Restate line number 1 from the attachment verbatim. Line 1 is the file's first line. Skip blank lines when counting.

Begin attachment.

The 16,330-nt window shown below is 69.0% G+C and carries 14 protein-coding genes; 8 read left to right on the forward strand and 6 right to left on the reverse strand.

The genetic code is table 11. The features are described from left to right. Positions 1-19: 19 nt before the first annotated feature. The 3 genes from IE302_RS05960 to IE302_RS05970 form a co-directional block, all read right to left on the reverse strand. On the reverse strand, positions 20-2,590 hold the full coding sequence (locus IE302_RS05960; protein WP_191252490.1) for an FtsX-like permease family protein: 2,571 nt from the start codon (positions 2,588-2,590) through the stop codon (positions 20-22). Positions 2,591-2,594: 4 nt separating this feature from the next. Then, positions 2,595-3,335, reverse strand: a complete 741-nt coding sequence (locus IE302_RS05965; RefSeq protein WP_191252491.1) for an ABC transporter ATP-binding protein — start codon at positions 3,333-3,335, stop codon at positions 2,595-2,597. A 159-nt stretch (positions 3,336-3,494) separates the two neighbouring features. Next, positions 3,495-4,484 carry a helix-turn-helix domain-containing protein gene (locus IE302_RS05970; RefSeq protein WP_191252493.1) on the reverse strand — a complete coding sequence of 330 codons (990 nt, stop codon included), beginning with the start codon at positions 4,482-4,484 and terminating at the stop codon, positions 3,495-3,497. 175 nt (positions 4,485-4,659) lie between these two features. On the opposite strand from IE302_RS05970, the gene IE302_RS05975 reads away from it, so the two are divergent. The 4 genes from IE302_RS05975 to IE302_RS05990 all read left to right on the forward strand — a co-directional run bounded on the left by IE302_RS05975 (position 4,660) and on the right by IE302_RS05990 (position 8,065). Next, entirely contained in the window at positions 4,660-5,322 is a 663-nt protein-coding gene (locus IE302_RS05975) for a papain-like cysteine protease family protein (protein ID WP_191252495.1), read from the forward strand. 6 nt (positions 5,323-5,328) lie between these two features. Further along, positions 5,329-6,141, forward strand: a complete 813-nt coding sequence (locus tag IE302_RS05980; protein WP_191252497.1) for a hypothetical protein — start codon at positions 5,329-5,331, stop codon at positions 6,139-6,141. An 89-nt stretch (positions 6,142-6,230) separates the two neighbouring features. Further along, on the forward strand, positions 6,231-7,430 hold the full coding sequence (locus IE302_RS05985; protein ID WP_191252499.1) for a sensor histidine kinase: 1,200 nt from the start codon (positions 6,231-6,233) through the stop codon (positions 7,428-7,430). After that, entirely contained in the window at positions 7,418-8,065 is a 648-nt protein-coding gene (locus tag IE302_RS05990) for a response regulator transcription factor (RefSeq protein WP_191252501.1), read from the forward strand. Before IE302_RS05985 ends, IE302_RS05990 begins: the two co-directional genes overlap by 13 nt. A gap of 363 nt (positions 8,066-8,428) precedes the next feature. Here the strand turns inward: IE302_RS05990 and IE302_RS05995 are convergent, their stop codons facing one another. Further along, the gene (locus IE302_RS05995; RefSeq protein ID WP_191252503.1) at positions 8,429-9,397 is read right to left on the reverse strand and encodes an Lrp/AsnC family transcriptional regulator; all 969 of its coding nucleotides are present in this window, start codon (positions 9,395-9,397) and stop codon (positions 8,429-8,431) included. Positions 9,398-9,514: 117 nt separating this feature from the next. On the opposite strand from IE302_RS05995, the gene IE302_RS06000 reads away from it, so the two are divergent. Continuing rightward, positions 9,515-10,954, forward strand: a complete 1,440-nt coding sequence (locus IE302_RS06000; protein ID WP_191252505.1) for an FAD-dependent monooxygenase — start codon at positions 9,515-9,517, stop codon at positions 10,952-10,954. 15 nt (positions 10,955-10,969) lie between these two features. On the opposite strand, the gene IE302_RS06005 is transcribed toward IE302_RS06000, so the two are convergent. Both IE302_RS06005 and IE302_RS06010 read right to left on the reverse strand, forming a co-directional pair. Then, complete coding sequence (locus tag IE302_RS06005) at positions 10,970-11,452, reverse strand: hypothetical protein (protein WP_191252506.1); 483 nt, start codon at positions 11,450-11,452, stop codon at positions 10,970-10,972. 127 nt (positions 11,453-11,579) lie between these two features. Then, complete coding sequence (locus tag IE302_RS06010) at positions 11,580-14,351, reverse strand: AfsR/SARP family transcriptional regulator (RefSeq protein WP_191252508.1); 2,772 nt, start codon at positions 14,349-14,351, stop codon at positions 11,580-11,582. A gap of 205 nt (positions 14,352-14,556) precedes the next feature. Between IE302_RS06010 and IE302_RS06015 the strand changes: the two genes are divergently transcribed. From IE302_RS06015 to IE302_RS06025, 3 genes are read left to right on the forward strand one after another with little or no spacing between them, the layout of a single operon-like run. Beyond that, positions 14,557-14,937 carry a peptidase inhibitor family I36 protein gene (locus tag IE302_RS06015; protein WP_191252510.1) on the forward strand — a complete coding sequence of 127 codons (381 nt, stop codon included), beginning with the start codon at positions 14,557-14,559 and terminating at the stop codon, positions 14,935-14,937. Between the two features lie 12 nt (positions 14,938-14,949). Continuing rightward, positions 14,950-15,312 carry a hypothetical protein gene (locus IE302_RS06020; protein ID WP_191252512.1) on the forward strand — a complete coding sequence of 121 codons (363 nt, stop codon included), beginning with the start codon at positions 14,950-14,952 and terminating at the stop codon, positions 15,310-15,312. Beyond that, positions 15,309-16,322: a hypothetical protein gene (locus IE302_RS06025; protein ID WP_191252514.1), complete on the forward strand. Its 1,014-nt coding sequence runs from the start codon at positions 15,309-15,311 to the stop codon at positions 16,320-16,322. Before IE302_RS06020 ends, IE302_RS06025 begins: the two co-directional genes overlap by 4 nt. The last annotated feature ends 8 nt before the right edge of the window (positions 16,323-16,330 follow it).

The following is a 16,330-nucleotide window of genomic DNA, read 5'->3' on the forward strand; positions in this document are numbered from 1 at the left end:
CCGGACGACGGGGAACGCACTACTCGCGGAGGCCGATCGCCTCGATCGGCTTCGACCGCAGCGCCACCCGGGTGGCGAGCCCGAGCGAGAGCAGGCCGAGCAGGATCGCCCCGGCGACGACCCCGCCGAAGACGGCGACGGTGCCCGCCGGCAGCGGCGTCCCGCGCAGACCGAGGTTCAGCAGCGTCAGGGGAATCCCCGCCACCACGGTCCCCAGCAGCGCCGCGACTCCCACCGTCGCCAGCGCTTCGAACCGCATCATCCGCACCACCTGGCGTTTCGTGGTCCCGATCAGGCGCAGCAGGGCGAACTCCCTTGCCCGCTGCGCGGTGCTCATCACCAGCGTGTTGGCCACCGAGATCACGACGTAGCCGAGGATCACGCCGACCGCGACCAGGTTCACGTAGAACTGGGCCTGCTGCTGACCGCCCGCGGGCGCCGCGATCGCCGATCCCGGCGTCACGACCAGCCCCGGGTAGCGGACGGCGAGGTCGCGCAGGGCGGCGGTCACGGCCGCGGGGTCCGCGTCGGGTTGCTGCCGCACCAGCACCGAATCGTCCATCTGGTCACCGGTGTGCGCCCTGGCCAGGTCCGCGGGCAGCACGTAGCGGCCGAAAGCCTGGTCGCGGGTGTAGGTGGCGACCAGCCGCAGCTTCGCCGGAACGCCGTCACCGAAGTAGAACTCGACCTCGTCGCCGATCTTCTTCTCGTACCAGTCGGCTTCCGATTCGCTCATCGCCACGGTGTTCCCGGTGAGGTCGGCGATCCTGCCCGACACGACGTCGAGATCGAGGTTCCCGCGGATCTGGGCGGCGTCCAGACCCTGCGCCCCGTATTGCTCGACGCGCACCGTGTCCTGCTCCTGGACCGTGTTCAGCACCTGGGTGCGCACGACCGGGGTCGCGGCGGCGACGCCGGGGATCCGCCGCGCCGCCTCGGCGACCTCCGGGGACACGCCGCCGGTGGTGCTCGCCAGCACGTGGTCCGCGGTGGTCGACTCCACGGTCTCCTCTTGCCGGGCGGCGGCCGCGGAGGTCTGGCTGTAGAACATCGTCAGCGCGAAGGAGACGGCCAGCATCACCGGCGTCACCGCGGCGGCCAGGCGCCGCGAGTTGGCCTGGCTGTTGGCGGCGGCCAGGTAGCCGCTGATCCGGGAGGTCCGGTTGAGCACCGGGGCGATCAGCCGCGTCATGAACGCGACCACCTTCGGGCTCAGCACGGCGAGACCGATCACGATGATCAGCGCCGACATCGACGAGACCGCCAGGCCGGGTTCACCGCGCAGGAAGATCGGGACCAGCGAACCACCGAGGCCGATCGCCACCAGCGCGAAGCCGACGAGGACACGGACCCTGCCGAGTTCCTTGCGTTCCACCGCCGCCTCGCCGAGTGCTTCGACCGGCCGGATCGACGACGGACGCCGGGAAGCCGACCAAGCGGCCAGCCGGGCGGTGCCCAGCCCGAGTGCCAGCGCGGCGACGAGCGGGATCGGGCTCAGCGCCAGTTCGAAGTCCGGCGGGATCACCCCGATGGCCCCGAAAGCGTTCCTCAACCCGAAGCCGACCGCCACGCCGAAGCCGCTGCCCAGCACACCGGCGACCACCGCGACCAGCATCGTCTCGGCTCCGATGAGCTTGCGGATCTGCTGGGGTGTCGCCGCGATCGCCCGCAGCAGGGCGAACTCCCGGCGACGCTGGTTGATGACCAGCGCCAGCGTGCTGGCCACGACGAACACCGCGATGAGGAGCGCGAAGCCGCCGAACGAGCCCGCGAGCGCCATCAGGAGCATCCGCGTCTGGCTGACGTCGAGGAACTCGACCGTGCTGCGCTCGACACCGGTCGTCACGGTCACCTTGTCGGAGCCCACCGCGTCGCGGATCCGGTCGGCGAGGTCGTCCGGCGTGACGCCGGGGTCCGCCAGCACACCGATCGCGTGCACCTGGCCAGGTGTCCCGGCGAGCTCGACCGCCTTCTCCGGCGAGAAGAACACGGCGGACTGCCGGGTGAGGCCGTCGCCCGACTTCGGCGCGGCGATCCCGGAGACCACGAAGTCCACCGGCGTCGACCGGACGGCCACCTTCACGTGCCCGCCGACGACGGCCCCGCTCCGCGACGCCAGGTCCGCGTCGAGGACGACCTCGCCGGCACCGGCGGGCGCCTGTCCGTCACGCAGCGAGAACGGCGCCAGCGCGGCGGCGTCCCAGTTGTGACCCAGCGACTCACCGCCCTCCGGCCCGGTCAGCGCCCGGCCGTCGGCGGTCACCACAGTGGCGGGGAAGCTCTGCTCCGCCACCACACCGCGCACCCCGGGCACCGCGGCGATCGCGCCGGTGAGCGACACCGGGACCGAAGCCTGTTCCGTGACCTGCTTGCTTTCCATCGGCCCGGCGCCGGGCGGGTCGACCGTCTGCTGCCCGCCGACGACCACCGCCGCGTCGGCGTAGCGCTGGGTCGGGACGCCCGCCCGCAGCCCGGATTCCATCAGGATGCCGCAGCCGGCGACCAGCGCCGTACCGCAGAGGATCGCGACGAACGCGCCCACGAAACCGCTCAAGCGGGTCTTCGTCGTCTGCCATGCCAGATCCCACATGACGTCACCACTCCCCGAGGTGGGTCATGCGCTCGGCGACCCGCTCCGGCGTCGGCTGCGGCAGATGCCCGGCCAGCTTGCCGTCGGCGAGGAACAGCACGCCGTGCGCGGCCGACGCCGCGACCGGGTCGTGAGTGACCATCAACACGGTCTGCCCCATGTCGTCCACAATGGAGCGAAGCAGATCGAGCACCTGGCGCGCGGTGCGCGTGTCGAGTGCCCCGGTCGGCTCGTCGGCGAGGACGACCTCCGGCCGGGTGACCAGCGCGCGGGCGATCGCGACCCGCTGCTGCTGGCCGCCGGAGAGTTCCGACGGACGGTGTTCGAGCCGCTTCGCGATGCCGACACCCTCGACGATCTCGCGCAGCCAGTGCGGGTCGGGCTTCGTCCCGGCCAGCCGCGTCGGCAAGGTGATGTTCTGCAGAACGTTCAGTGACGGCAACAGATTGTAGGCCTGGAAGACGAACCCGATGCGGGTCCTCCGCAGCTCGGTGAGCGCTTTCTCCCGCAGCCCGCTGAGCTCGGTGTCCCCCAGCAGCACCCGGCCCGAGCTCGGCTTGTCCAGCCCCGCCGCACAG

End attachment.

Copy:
The 16,330-nt window shown below is 69.0% G+C and carries 14 protein-coding genes; 8 read left to right on the forward strand and 6 right to left on the reverse strand.